This, and other projects exhibited on the night, are a perfect example of what the Awards were about. We’re not here to pontificate, and tell the industry what they should be doing in building. We’re here to show by example what is possible, and demonstrate the enormous benefits that innovating along similar lines can bring. To inspire, rather than insist.

In a similar vein, we were joined by three great speakers who certainly inspired. The first was Peter Hansford, former Chief Construction Adviser, who gave a brief overview of the industry; the innovation, the world class expertise and the ability of UK companies to compete on the world wide stage. Peter also discussed the looming skills shortage affecting not just construction, but all industries, and so the need for construction to compete for the talent it needs to ensure its future success.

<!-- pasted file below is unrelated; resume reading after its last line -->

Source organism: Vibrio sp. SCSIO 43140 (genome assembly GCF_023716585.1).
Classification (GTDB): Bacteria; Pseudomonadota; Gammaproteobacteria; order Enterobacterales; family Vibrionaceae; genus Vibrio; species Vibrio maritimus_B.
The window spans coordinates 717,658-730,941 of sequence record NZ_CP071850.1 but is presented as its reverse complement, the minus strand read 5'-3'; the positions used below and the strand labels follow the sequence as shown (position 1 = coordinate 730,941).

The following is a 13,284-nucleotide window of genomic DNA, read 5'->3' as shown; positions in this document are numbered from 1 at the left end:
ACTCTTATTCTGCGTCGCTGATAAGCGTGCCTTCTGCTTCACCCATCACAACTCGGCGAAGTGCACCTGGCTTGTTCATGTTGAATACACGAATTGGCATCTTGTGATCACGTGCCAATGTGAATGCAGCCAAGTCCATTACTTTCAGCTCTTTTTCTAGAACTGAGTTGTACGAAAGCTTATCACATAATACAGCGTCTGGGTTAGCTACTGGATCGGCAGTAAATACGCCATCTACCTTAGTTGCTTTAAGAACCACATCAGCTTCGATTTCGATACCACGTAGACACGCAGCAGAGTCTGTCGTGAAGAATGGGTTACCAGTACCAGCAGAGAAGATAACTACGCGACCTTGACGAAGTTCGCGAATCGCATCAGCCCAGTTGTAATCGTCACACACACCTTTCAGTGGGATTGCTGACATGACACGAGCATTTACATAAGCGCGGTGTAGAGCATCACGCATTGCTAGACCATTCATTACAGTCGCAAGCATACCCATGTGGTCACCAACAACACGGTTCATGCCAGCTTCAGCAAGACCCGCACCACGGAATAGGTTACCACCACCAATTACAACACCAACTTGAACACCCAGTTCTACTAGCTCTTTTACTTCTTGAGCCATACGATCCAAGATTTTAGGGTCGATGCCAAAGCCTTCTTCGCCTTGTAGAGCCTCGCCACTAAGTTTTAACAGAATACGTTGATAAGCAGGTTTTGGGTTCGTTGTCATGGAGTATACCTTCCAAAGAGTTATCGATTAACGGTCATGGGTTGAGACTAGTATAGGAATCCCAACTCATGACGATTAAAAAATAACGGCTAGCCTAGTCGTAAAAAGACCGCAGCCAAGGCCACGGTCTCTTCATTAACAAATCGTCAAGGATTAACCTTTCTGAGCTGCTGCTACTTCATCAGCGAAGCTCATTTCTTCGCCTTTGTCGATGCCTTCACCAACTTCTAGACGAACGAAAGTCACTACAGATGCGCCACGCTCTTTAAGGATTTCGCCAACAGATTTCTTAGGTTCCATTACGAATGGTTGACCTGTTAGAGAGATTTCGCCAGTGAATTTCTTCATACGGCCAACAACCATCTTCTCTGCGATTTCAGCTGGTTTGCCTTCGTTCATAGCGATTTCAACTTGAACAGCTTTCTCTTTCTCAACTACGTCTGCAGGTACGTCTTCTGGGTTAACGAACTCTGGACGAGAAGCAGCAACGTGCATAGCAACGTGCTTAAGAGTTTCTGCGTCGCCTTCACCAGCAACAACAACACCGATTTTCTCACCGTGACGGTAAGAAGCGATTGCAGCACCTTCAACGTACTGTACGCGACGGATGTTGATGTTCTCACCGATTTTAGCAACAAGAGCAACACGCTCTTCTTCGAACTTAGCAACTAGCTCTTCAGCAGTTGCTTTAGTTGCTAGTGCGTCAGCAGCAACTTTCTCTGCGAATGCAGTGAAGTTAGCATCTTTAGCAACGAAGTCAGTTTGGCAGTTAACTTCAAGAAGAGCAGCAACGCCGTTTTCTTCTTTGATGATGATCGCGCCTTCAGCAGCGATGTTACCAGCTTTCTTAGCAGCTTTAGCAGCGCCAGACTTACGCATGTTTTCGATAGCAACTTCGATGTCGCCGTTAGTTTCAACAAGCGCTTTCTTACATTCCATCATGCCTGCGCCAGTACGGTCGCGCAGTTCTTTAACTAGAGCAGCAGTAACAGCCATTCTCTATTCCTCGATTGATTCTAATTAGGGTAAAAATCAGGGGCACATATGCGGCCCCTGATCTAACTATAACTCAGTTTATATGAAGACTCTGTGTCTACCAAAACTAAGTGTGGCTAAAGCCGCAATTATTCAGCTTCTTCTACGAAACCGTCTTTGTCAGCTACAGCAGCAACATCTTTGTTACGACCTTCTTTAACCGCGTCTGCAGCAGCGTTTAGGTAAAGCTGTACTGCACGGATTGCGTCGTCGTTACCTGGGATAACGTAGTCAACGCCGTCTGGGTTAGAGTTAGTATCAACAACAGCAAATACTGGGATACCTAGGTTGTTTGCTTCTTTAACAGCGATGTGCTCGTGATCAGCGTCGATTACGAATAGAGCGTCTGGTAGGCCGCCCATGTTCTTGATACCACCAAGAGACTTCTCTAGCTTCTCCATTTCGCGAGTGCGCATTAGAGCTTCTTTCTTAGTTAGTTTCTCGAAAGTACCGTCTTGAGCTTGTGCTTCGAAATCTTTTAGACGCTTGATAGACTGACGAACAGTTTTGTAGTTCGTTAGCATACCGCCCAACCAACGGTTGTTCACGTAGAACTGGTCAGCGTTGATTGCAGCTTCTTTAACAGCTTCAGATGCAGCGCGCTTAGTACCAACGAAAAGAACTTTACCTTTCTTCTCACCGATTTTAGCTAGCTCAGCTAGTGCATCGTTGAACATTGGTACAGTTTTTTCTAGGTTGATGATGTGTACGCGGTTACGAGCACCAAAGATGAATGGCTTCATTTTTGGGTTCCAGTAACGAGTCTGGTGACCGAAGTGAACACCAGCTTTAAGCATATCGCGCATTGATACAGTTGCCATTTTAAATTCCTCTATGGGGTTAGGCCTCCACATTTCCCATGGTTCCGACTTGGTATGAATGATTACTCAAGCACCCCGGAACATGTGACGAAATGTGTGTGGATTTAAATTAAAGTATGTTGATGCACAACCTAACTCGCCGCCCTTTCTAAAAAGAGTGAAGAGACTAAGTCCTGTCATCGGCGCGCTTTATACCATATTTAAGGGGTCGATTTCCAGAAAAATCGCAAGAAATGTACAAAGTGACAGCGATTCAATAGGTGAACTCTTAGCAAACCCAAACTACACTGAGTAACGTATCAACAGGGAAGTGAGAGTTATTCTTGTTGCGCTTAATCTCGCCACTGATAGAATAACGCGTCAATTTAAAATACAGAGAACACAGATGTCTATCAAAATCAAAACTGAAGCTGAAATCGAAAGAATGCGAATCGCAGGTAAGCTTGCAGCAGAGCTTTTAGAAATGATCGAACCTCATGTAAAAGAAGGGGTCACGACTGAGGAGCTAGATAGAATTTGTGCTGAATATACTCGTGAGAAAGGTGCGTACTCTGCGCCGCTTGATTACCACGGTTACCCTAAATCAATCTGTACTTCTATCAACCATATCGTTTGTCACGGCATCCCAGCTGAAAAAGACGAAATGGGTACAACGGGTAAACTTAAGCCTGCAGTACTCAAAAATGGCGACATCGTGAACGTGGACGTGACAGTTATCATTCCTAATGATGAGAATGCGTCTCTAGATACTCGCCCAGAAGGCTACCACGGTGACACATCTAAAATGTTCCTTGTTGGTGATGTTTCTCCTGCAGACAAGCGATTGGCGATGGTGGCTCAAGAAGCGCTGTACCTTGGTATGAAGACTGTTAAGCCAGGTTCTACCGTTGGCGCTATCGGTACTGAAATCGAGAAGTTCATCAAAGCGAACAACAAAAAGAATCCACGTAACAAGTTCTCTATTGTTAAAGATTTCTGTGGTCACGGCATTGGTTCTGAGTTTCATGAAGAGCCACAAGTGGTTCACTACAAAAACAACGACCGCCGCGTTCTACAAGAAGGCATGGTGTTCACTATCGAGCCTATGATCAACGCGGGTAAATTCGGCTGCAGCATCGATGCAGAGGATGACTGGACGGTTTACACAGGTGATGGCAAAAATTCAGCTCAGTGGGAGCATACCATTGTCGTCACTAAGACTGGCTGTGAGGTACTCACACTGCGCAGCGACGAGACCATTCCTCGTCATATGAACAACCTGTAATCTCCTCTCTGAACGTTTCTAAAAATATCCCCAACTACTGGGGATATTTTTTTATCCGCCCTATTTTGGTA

This led on to Helen Vardy of King Ecgbert School in Sheffield, whose pupils won the Class of Your Own (COYO) design competition to design a school for the Parabongo region of Uganda. She told the audience what COYO brought to her students and how it gave them an insight in to all aspects of building engineering as well as the chance to use the same tools that the industry does, in the same way.

To prove this Alison Watson from COYO launched her #BuildParabongo crowd funding campaign to take the King Ecgbert team’s design, which has since had detail design input from Arup and BAM providing costing information, and turn it in to a real, live school for the community.
The University of Bradford team with their award
In another departure from tradition, as well as raising funds at the Awards, guests also donated time and skills to The Real Junk Food Project and COYO by making pledges. This was inspired by Adam Smith’s Pay as You Feel model which demonstrates that everyone has something to offer beyond currency.